Document Type

Article

Publication Date

2001

Publication Citation

26 Yale Journal of International Law 219 (2001)

Abstract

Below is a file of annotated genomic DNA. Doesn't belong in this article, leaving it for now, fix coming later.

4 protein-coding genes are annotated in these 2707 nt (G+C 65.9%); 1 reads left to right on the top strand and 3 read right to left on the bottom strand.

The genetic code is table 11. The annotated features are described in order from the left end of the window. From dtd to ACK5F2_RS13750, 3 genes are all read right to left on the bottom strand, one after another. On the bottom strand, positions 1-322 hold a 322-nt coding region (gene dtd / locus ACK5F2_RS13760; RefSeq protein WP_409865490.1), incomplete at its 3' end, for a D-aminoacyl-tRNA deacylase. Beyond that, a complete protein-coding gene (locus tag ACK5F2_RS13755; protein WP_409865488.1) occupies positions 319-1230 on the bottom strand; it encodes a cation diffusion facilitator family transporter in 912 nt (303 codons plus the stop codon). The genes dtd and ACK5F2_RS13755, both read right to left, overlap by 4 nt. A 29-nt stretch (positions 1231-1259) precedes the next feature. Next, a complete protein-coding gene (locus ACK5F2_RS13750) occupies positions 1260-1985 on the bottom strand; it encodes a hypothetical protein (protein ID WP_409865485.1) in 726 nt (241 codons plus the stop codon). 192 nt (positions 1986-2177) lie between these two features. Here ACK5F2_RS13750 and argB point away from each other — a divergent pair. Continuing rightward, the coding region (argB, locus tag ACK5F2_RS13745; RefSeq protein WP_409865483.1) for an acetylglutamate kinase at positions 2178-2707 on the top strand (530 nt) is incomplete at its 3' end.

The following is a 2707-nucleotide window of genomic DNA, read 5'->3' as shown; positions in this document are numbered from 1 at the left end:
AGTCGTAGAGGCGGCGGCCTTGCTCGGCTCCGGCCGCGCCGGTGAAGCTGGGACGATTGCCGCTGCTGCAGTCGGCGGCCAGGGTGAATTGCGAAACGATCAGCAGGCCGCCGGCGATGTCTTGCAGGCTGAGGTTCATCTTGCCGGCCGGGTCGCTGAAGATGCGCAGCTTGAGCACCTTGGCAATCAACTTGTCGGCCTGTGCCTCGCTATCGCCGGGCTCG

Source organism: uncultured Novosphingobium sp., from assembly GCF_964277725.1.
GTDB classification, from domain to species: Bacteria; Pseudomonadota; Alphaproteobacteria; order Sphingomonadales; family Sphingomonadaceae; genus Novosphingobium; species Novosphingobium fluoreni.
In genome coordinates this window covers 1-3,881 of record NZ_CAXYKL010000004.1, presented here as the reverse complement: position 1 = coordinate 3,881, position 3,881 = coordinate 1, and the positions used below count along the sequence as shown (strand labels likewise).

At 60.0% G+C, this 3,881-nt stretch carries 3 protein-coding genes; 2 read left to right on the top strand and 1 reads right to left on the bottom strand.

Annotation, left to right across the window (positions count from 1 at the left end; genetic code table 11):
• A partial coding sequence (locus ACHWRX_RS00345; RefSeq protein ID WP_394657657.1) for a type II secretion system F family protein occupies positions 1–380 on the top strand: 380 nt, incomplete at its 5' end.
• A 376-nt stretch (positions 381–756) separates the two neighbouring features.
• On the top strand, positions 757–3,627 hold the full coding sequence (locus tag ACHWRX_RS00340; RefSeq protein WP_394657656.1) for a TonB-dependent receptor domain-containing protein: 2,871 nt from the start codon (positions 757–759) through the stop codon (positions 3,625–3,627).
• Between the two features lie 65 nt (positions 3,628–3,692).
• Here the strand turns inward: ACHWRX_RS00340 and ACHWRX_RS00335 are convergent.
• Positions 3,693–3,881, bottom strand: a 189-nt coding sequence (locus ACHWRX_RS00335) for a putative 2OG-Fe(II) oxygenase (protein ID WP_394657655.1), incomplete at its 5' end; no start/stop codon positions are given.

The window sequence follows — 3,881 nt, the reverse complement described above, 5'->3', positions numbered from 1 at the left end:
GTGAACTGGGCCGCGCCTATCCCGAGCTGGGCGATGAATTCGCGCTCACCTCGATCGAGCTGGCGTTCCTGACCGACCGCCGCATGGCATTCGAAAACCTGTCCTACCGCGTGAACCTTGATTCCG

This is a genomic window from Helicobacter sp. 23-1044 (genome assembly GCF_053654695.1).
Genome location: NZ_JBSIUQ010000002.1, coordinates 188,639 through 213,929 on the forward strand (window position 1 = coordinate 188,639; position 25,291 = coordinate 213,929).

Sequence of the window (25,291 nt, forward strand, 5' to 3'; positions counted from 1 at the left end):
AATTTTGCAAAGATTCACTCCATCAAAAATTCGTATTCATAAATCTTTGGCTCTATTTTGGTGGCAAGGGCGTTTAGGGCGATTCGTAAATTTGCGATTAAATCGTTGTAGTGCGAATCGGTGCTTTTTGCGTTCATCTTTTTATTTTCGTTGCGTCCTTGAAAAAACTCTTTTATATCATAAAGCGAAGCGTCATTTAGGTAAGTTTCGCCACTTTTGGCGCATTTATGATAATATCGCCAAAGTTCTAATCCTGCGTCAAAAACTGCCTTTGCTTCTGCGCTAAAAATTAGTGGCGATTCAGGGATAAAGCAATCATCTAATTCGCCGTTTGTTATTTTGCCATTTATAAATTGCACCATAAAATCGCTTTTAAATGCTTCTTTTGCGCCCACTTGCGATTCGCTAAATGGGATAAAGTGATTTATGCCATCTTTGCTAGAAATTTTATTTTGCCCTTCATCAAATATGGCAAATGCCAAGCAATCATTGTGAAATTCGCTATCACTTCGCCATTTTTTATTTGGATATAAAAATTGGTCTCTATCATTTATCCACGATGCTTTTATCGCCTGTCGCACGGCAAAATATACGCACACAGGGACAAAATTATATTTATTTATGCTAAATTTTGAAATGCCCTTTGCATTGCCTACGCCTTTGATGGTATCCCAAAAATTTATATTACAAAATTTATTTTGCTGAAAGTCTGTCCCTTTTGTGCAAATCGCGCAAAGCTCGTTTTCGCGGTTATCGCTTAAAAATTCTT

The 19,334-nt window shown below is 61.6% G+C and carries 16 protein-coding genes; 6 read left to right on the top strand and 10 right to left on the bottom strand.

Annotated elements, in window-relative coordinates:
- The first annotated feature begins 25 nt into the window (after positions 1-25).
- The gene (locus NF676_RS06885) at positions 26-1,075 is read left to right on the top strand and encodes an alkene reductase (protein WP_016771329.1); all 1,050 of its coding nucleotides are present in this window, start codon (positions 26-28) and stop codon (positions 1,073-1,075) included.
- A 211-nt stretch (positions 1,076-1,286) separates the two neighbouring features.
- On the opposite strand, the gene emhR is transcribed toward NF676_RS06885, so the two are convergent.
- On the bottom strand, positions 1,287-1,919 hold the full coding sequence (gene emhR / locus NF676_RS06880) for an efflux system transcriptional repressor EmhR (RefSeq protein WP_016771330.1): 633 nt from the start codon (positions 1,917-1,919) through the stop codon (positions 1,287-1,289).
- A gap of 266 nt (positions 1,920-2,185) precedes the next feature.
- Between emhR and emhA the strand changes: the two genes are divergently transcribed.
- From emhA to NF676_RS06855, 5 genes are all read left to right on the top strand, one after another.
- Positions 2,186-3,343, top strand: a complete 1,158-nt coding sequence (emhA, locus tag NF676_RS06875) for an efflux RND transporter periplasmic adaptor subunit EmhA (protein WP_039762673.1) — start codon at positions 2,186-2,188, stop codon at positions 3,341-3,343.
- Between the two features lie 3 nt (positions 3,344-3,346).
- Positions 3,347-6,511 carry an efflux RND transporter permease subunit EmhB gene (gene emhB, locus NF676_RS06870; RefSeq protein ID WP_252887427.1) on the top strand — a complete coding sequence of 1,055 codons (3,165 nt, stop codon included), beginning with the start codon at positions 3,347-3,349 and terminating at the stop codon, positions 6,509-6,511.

Even in a climate of increased cooperation among regulatory authorities, jurisdictional conflict remains a prominent aspect of cross-border antitrust regulation. Much of this conflict is generated by private litigation - that is, lawsuits initiated under U.S. antitrust law by private attorneys general rather than by the government. This article examines two strands of jurisprudence relevant to the role of the private attorney general in cases with international aspects. First, it analyzes the cases, involving actions based on statutory violations of the antitrust laws, in which the extraterritorial reach of U.S. antitrust law has been delimited. It then turns to decisions on choice of forum and choice of law in international contracts, noting that those cases increasingly support party autonomy even when regulatory law issues are involved. The article notes that the former cases contemplate an expansive role for, and the latter cases marginalize, the private attorney general. It then argues that the disparate treatment accorded the private attorney general in these two settings illustrates a more general inconsistency in the value assigned to public regulatory interests of the United States in international cases - while the statutory cases suggest that U.S. antitrust interests cannot be weighed against other interests, the contract cases indicate otherwise. The article thus concludes that arguments against interest balancing in the statutory context have been undermined by developments in the international contract arena.